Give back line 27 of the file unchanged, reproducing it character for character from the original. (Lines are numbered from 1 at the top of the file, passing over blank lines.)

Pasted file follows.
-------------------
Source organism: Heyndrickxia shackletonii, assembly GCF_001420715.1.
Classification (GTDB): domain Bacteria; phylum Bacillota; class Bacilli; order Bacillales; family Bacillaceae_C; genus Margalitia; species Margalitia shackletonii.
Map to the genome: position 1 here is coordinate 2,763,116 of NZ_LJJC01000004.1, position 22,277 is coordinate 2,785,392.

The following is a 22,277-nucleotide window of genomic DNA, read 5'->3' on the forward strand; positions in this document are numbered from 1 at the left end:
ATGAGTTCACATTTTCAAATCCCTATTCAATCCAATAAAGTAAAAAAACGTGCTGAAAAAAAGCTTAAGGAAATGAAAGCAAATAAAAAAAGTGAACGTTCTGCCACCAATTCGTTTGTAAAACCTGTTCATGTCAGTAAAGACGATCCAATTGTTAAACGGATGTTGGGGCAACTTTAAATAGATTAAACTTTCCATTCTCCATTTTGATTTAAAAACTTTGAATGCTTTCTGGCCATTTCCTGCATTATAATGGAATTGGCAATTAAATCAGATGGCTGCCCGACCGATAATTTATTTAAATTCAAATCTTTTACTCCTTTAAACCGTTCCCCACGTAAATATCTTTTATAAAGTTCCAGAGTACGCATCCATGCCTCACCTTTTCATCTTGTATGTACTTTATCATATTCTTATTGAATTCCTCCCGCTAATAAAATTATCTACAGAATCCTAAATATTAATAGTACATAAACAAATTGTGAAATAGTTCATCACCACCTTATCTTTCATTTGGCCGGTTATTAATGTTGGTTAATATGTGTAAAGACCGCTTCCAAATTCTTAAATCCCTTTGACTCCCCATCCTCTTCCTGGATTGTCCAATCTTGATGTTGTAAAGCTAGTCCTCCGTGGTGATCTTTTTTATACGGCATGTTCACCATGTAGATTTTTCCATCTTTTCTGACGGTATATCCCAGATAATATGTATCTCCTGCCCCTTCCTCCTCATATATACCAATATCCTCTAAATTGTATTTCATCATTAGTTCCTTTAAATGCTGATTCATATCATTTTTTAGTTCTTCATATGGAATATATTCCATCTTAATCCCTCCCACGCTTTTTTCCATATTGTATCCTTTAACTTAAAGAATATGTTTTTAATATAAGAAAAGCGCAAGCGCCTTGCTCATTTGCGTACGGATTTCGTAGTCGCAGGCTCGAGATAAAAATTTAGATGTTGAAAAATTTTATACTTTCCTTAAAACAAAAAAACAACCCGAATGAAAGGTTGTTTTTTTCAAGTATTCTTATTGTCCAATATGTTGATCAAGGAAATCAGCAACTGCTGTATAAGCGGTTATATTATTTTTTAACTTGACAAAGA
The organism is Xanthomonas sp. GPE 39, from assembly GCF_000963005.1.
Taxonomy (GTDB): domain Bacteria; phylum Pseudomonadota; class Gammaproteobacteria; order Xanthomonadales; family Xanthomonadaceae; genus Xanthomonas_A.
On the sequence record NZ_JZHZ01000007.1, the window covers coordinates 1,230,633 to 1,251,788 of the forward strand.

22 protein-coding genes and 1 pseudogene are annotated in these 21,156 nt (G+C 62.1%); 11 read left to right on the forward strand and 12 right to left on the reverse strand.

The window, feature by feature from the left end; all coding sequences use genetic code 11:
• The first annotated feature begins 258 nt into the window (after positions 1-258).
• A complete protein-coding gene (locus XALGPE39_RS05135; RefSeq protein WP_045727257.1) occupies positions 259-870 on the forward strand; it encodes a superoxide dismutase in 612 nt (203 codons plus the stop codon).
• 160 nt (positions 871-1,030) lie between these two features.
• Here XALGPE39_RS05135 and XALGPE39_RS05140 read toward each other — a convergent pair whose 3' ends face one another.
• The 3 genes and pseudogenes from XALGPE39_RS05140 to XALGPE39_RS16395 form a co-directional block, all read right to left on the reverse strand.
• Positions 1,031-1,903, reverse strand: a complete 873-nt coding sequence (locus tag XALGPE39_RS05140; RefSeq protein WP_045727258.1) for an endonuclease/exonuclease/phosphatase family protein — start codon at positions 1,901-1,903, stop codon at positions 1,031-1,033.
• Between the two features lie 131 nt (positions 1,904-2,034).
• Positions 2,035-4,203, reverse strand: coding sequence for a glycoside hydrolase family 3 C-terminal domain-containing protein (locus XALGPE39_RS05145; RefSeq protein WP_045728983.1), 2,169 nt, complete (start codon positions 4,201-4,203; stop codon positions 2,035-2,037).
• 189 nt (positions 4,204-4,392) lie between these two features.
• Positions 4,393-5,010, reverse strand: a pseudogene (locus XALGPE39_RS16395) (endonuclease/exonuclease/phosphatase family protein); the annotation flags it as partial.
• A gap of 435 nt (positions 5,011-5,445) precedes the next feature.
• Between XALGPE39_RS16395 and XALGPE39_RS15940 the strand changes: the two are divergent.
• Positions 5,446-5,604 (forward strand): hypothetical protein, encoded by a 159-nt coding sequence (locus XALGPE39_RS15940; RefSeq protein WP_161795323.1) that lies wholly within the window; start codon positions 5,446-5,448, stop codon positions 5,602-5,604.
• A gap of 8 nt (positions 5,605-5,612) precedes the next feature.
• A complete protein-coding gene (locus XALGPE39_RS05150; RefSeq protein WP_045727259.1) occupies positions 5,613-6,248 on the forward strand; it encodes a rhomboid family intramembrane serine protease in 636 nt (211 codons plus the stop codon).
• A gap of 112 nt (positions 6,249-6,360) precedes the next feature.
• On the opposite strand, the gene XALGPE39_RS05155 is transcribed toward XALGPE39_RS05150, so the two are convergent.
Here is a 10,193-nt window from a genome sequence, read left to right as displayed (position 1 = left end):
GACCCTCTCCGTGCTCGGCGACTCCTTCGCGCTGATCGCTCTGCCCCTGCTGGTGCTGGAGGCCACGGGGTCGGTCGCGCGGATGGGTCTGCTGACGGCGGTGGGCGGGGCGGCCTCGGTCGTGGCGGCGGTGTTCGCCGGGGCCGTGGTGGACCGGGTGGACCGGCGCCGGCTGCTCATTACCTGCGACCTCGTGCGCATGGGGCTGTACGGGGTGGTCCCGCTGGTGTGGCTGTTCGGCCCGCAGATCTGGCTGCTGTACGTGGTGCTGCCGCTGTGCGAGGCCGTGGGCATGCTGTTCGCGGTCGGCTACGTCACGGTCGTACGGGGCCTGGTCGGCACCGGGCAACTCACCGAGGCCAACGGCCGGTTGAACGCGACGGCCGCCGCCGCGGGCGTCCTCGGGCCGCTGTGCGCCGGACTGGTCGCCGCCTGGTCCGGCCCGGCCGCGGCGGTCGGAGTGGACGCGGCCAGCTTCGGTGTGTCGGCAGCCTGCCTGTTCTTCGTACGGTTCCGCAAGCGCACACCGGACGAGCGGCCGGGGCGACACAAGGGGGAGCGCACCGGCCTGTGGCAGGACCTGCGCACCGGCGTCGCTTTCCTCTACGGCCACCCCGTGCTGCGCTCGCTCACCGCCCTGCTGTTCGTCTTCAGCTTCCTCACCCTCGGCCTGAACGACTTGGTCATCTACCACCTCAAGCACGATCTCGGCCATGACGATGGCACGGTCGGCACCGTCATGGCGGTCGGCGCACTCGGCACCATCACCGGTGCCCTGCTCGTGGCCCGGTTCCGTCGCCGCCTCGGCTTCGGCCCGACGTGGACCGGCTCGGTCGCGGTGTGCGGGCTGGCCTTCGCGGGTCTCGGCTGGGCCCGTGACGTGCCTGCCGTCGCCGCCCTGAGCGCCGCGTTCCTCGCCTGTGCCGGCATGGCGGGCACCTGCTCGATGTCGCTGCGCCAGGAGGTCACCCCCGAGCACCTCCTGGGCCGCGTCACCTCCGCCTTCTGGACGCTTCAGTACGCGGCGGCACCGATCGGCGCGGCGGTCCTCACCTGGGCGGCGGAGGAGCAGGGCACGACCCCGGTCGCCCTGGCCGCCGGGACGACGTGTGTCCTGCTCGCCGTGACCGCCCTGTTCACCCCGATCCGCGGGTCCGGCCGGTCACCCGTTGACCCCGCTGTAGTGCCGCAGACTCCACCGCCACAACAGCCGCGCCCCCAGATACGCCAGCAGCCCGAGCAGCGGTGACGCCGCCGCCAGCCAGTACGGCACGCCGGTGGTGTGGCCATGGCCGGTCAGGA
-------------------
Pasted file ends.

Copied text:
• On the opposite strand, the gene XALGPE39_RS05155 is transcribed toward XALGPE39_RS05150, so the two are convergent.